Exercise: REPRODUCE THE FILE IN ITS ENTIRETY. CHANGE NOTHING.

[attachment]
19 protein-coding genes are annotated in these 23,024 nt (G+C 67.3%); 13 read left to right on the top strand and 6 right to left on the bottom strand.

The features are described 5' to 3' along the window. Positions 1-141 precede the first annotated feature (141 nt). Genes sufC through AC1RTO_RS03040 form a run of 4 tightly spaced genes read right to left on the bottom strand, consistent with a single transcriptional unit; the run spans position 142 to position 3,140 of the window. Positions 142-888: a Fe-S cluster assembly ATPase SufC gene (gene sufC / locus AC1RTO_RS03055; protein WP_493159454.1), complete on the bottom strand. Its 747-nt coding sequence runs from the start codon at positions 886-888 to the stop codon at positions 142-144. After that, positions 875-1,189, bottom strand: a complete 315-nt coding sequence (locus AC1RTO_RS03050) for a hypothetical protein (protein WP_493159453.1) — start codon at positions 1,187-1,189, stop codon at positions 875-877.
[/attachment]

19 protein-coding genes are annotated in these 23,024 nt (G+C 67.3%); 13 read left to right on the top strand and 6 right to left on the bottom strand.

The features are described 5' to 3' along the window. Positions 1-141 precede the first annotated feature (141 nt). Genes sufC through AC1RTO_RS03040 form a run of 4 tightly spaced genes read right to left on the bottom strand, consistent with a single transcriptional unit; the run spans position 142 to position 3,140 of the window. Positions 142-888: a Fe-S cluster assembly ATPase SufC gene (gene sufC / locus AC1RTO_RS03055; protein WP_493159454.1), complete on the bottom strand. Its 747-nt coding sequence runs from the start codon at positions 886-888 to the stop codon at positions 142-144. After that, positions 875-1,189, bottom strand: a complete 315-nt coding sequence (locus AC1RTO_RS03050) for a hypothetical protein (protein WP_493159453.1) — start codon at positions 1,187-1,189, stop codon at positions 875-877.